If you’re a homeschooling mom, you know this storyline by heart, sigh. We are overprotective, stunting our kids and sacrificing ourselves, when we really should go out and get a job, contribute to the economy, just let the Village raise the kids (to be Village Idiots, I suppose). . .



11 responses

14 03 2008

I wrote and posted all this before I saw in a newspaper review that the Sour Kangaroo is actually HOMESCHOOLING in the movie! LOL – great minds think alike, or cynical ones anyway . . .

14 03 2008
Nance Confer

Dizzyingly incoherent. That’s how these “protestors” come across.

But the plan is to just wait until some author or other is dead and then you can say he meant what you mean all along? No matter what he said when he was alive? Or he just doesn’t matter? That your message is more important than anyone or anything else?

Certainly the children in the audience didn’t matter. . .


14 03 2008

Makes a heck of a prima facie case for the need to teach every child critical thinking skills and scientific inquiry, doesn’t it?
These folks obviously fell through a whole bunch of educational cracks, on their heads! 😉

14 03 2008

Hey, the Salon review ought to put the religious fringe in its place. 🙂

The film is no overcaffeinated Narnia-like religious allegory, though. Horton and the mayor aren’t hearing things. When the burden of proof falls to each of them, they scramble to produce hard evidence.

And it’s a nice touch, one not in the original story, that the first person to believe the mayor is a scientist.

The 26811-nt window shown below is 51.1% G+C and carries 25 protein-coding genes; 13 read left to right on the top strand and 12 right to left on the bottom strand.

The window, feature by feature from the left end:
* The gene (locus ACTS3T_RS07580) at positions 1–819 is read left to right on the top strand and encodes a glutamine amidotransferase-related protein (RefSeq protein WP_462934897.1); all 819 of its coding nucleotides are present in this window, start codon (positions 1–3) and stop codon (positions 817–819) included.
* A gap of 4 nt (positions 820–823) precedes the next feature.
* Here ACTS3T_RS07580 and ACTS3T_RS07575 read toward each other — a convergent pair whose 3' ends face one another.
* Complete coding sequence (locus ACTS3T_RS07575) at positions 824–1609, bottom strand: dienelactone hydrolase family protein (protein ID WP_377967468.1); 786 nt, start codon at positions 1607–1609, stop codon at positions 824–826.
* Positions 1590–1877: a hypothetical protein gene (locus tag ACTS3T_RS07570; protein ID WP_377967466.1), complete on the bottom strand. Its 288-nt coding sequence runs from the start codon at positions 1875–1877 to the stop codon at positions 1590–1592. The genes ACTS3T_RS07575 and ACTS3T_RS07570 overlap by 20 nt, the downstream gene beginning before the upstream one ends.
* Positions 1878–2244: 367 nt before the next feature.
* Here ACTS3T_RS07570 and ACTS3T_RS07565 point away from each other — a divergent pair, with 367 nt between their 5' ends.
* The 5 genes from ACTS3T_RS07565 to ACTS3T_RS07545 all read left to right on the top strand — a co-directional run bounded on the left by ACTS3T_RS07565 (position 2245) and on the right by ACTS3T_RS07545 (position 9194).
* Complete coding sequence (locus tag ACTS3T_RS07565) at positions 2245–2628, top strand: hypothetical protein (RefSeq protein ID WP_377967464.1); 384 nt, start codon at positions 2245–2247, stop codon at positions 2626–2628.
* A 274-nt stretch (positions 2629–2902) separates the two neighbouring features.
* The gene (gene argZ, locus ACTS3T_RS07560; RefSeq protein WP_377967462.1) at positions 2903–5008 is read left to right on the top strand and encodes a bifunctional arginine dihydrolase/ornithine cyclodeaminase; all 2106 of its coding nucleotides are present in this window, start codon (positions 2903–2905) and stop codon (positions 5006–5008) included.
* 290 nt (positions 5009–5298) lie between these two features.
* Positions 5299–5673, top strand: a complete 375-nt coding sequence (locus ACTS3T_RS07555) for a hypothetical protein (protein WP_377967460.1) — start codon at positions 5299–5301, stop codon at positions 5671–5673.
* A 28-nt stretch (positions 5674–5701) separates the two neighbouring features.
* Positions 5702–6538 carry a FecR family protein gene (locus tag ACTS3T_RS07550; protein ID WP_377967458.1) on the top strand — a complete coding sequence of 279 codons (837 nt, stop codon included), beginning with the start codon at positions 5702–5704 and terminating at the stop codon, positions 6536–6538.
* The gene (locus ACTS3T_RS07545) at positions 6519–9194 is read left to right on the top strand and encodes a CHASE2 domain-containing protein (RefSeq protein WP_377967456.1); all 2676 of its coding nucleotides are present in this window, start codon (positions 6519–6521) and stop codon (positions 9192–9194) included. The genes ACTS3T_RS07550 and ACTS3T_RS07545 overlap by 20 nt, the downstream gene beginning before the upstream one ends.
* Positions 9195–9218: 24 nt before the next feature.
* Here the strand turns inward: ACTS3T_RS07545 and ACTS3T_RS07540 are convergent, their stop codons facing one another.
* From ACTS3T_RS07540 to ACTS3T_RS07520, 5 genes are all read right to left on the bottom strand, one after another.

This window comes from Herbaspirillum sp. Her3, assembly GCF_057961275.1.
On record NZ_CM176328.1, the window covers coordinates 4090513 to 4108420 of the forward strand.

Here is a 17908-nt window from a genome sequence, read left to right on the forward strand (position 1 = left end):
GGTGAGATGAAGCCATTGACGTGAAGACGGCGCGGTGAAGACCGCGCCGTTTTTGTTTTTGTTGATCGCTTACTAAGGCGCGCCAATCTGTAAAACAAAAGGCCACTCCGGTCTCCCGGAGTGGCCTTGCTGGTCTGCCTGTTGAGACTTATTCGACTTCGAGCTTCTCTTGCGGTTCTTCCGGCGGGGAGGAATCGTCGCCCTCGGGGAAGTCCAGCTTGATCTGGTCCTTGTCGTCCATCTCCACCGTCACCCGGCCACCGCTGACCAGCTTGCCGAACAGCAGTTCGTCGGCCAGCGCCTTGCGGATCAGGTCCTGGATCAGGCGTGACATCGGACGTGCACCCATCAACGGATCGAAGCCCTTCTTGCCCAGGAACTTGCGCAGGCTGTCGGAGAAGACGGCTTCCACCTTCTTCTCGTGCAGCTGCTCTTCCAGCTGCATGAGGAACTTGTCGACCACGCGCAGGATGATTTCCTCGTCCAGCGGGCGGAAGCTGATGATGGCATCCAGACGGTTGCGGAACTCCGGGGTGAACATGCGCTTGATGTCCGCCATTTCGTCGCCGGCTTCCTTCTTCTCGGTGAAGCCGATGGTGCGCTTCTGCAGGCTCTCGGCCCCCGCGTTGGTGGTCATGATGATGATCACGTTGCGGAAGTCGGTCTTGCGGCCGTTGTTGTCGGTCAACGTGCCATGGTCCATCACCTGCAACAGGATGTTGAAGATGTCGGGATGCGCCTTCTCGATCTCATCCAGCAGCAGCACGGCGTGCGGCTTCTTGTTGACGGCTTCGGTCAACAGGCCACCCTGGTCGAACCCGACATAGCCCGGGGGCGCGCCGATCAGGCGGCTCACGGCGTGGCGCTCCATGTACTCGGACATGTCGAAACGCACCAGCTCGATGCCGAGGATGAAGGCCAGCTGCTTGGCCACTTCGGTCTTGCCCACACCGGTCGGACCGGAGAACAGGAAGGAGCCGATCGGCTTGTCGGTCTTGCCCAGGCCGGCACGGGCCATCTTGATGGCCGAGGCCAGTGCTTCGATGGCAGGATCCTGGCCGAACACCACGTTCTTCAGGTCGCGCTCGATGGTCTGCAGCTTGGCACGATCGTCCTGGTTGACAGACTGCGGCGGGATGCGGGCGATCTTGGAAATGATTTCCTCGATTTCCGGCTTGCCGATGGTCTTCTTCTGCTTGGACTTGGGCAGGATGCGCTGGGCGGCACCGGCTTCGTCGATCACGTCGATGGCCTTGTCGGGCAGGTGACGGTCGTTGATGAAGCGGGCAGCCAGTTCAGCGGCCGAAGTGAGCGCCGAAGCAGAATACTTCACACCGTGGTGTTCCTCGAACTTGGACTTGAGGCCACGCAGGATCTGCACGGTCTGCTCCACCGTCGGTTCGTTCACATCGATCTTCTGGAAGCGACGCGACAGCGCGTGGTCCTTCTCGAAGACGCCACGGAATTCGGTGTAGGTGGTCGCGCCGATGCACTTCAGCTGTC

“Horton” may owe a debt to the notion of childlike belief, but any movie that fills Whoville with ladders that look like DNA strands and shows sound waves pulsing through the atmosphere is a movie that celebrates reason.

It’s probably not a coincidence that it’s from the creators of the “Ice Age” films, which gave pretty wide latitude to Darwinism. It’s not about faith, really.

14 03 2008
Nance Confer

“…a movie that celebrates reason.”

Well, at least we know what they were protesting now. 🙂


14 03 2008


14 03 2008

Thanks for the link, Valerie. 🙂

23 03 2008
Let’s Play “Lose Ben Stein’s Movie” « Cocking A Snook!

[…] of police power will be decried or defended, by those who characterize as “free speech” what the anti-abortion party-crashers did at the Dr. Seuss movie premiere? Did they have the absolute right not only to attend but to disrupt through ideological protest, to […]

27 02 2009
Cocking A Snook!

[…] readers voted for plenty of Terry Pratchett and children’s book specialist Roald Dahl (but no Dr. Seuss??) while Jane Austen was put in her place! . . .OTOH, Shakespeare and Margaret Atwood aren’t […]

31 08 2009
More T-Shirts and Dress Message Stories, From Stupid to Dead Serious This Time « Cocking A Snook!

[…] (Except if you read all the way to this point, you get extra credit for reading and thinking about this.) […]

20 02 2011
Update on Alaska as Reality Show Culture « Cocking A Snook!

[…] I’ve been known to wonder what the heck goes on in Minnesota as a political metaphor, and our own state of Florida is a literal carnival of crazy when it comes to public affairs. [I]n Minnesota, home of Pharyngula-famed PZ Myers. . . PZ himself was blacklisted, police on high alert to enforce his, ahem, “expulsion” from this supposedly scientific, open-inquiry teaching of the controversy. Which they literally did, on threat of his arrest — wonder if such ideological use of police power will be decried or defended, by those who characterize as “free speech” what the anti-abortion party-crashers did at the Dr. Seuss movie premiere? […]